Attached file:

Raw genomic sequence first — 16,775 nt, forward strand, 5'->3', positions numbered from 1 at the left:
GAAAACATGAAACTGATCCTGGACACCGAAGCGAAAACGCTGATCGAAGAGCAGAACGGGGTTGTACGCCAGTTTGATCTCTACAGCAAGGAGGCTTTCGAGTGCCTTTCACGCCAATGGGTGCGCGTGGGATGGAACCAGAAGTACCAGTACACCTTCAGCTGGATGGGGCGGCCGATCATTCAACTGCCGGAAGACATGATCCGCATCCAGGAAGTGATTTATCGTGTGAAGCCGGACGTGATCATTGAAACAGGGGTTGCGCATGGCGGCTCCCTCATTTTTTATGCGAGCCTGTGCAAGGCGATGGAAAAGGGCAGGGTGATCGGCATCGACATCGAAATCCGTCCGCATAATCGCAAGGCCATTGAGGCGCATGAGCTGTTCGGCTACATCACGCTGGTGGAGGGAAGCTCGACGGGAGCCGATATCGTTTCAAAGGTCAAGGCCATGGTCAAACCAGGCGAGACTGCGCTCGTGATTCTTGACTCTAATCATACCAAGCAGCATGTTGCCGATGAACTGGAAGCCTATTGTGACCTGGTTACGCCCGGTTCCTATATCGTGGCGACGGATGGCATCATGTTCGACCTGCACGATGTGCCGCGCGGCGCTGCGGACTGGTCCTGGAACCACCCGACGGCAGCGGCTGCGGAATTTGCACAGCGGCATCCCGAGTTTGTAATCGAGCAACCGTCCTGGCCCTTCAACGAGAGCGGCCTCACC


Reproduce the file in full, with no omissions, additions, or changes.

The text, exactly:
Raw genomic sequence first — 16,775 nt, forward strand, 5'->3', positions numbered from 1 at the left:
GAAAACATGAAACTGATCCTGGACACCGAAGCGAAAACGCTGATCGAAGAGCAGAACGGGGTTGTACGCCAGTTTGATCTCTACAGCAAGGAGGCTTTCGAGTGCCTTTCACGCCAATGGGTGCGCGTGGGATGGAACCAGAAGTACCAGTACACCTTCAGCTGGATGGGGCGGCCGATCATTCAACTGCCGGAAGACATGATCCGCATCCAGGAAGTGATTTATCGTGTGAAGCCGGACGTGATCATTGAAACAGGGGTTGCGCATGGCGGCTCCCTCATTTTTTATGCGAGCCTGTGCAAGGCGATGGAAAAGGGCAGGGTGATCGGCATCGACATCGAAATCCGTCCGCATAATCGCAAGGCCATTGAGGCGCATGAGCTGTTCGGCTACATCACGCTGGTGGAGGGAAGCTCGACGGGAGCCGATATCGTTTCAAAGGTCAAGGCCATGGTCAAACCAGGCGAGACTGCGCTCGTGATTCTTGACTCTAATCATACCAAGCAGCATGTTGCCGATGAACTGGAAGCCTATTGTGACCTGGTTACGCCCGGTTCCTATATCGTGGCGACGGATGGCATCATGTTCGACCTGCACGATGTGCCGCGCGGCGCTGCGGACTGGTCCTGGAACCACCCGACGGCAGCGGCTGCGGAATTTGCACAGCGGCATCCCGAGTTTGTAATCGAGCAACCGTCCTGGCCCTTCAACGAGAGCGGCCTCACC